As fall moves on, and summer becomes a distant memory, much of the real estate purchased throughout the summer will begin to reveal some unfortunate defects. As the autumn rains pick up, basements begin to spring leaks, mould grows and things begin to fall apart. Some of these defects are easily fixed. Many require large amounts of time and money to repair.
In some cases, you can recover the cost of fixing these defects from the seller of the home. This largely depends on the type of defect. In Ontario, defects of the kind described above are either latent or patent. A patent defect is one which visible and apparent upon a cursory inspection of the property. For example, if you walk to a house you intend to purchase and see mould sprouting of the drywall, the mould would be considered a patent defect. If the seller took steps to hide the mould, or the mould was not visible but the seller knew it was there and failed to disclose it’s presence, the mould could be considered a latent defect.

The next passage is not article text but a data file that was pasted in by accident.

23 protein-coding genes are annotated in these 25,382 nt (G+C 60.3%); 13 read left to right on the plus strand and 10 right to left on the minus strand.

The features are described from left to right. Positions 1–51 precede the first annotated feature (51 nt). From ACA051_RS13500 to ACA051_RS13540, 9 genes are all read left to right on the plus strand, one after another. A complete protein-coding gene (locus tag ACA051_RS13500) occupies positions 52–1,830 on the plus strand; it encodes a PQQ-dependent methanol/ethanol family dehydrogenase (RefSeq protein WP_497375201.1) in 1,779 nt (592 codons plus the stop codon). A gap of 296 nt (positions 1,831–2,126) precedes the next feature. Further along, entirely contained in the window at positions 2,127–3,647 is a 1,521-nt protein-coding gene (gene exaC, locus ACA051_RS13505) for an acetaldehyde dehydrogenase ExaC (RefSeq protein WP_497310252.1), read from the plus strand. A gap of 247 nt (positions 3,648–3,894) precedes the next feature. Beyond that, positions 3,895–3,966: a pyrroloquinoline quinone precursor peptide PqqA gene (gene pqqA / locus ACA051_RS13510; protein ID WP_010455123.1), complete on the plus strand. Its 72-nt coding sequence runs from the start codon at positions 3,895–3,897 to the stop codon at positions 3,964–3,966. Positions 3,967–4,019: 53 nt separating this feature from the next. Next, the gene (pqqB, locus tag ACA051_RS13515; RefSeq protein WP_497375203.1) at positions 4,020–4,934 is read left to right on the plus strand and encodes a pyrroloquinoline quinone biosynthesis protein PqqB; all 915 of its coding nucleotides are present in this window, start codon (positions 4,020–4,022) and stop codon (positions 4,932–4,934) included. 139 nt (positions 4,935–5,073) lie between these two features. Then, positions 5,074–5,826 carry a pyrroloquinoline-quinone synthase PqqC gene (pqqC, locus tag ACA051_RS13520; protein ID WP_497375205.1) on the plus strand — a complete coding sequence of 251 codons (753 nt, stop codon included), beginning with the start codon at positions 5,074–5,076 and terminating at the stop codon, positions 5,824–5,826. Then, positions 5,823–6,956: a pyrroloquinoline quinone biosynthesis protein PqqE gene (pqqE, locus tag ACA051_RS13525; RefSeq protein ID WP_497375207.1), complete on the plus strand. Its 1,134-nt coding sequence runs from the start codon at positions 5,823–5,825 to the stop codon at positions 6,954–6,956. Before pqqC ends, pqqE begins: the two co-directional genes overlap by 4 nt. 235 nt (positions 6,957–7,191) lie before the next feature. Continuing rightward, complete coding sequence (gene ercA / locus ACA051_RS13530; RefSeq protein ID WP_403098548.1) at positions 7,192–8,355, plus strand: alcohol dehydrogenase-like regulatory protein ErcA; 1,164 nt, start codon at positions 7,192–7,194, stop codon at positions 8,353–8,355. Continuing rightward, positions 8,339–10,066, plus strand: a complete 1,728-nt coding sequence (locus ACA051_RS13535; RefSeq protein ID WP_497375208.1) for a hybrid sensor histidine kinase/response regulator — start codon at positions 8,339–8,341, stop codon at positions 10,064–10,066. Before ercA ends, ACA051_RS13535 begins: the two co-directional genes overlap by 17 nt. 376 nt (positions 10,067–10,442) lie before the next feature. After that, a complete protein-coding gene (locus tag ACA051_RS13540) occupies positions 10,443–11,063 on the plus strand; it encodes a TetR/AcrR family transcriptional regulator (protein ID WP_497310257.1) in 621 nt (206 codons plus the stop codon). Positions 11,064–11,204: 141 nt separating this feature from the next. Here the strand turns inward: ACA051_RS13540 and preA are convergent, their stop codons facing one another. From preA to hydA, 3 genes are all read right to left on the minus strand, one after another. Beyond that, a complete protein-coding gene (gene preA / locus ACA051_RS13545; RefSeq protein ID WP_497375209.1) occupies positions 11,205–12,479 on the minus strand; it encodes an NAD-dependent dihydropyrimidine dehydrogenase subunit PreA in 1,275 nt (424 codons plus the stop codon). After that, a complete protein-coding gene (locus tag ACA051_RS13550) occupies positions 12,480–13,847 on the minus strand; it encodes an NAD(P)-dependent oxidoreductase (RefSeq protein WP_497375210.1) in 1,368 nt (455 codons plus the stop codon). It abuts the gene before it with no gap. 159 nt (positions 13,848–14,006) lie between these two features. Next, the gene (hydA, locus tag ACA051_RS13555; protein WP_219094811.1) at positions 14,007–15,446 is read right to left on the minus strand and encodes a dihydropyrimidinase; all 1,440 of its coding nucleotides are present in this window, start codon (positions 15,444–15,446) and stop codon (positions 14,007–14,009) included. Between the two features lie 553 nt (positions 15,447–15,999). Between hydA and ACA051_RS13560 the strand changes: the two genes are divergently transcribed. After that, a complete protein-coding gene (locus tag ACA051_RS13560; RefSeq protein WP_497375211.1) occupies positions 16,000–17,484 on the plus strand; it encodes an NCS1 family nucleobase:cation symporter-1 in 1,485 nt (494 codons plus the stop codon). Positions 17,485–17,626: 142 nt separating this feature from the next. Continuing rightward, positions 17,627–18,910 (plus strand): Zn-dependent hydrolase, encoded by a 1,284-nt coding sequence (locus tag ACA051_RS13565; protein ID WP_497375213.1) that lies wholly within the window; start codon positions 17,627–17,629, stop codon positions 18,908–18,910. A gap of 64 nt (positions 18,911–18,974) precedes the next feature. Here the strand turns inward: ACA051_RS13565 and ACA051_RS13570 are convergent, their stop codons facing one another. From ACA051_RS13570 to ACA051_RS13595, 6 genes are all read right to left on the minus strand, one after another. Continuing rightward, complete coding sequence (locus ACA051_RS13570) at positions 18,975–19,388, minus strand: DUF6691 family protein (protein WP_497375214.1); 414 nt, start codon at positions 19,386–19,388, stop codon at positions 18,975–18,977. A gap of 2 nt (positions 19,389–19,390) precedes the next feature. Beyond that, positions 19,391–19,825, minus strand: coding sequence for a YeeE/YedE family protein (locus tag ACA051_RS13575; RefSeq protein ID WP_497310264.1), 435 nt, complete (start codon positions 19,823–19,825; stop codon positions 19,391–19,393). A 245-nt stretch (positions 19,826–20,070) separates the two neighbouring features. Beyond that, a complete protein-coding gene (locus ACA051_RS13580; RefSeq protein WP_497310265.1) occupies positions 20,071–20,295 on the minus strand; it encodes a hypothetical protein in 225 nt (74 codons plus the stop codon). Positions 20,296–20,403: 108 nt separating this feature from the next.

Generally speaking, a seller hiding or failing to disclose a latent defect is actionable. This means the purchaser can sue the seller for their failure to disclose the latent defect in hopes of recovering the cost of repairing it. Often these sorts of claims are brought to the Small Claims Court. However, if the defect is large enough, they can be brought to the Superior Court of Justice. If you have encountered a defect and wish to be compensated for repairing it, contact MacDonald, Charette & Associates to book an appointment. We will be more than happy to help.